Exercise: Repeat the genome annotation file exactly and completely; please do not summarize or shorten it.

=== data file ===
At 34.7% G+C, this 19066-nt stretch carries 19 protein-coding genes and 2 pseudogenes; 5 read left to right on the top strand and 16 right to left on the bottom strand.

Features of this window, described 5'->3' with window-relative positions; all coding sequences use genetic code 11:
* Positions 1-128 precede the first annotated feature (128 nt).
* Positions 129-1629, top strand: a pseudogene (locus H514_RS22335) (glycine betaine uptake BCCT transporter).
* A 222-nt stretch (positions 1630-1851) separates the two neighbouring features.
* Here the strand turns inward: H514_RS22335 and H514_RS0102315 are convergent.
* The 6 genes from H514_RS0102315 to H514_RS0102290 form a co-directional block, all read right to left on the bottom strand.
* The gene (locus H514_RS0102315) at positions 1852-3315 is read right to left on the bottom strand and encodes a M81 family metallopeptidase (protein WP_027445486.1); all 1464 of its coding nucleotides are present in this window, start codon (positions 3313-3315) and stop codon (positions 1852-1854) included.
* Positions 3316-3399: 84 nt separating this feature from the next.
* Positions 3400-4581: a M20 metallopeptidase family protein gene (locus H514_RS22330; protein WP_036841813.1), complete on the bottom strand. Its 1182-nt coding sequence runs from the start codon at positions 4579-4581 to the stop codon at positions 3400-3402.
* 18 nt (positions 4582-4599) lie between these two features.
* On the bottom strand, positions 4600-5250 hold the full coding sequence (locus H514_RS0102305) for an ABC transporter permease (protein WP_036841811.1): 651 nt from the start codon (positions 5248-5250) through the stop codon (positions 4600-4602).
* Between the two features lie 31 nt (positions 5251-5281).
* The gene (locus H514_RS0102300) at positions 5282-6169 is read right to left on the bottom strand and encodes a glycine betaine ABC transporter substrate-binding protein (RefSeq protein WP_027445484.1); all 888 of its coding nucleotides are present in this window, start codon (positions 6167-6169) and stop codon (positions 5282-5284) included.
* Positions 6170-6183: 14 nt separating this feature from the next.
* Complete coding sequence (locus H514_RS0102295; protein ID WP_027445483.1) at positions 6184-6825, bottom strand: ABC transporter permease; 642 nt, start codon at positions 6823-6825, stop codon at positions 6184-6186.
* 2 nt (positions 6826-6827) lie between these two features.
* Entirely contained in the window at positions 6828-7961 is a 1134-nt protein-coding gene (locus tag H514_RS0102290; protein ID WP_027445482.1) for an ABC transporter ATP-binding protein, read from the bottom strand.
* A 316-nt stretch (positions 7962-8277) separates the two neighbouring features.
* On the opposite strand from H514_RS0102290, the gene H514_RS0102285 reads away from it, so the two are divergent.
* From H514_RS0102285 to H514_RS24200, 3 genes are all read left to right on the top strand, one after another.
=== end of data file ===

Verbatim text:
At 34.7% G+C, this 19066-nt stretch carries 19 protein-coding genes and 2 pseudogenes; 5 read left to right on the top strand and 16 right to left on the bottom strand.

Features of this window, described 5'->3' with window-relative positions; all coding sequences use genetic code 11:
* Positions 1-128 precede the first annotated feature (128 nt).
* Positions 129-1629, top strand: a pseudogene (locus H514_RS22335) (glycine betaine uptake BCCT transporter).
* A 222-nt stretch (positions 1630-1851) separates the two neighbouring features.
* Here the strand turns inward: H514_RS22335 and H514_RS0102315 are convergent.
* The 6 genes from H514_RS0102315 to H514_RS0102290 form a co-directional block, all read right to left on the bottom strand.
* The gene (locus H514_RS0102315) at positions 1852-3315 is read right to left on the bottom strand and encodes a M81 family metallopeptidase (protein WP_027445486.1); all 1464 of its coding nucleotides are present in this window, start codon (positions 3313-3315) and stop codon (positions 1852-1854) included.
* Positions 3316-3399: 84 nt separating this feature from the next.
* Positions 3400-4581: a M20 metallopeptidase family protein gene (locus H514_RS22330; protein WP_036841813.1), complete on the bottom strand. Its 1182-nt coding sequence runs from the start codon at positions 4579-4581 to the stop codon at positions 3400-3402.
* 18 nt (positions 4582-4599) lie between these two features.
* On the bottom strand, positions 4600-5250 hold the full coding sequence (locus H514_RS0102305) for an ABC transporter permease (protein WP_036841811.1): 651 nt from the start codon (positions 5248-5250) through the stop codon (positions 4600-4602).
* Between the two features lie 31 nt (positions 5251-5281).
* The gene (locus H514_RS0102300) at positions 5282-6169 is read right to left on the bottom strand and encodes a glycine betaine ABC transporter substrate-binding protein (RefSeq protein WP_027445484.1); all 888 of its coding nucleotides are present in this window, start codon (positions 6167-6169) and stop codon (positions 5282-5284) included.
* Positions 6170-6183: 14 nt separating this feature from the next.
* Complete coding sequence (locus H514_RS0102295; protein ID WP_027445483.1) at positions 6184-6825, bottom strand: ABC transporter permease; 642 nt, start codon at positions 6823-6825, stop codon at positions 6184-6186.
* 2 nt (positions 6826-6827) lie between these two features.
* Entirely contained in the window at positions 6828-7961 is a 1134-nt protein-coding gene (locus tag H514_RS0102290; protein ID WP_027445482.1) for an ABC transporter ATP-binding protein, read from the bottom strand.
* A 316-nt stretch (positions 7962-8277) separates the two neighbouring features.
* On the opposite strand from H514_RS0102290, the gene H514_RS0102285 reads away from it, so the two are divergent.
* From H514_RS0102285 to H514_RS24200, 3 genes are all read left to right on the top strand, one after another.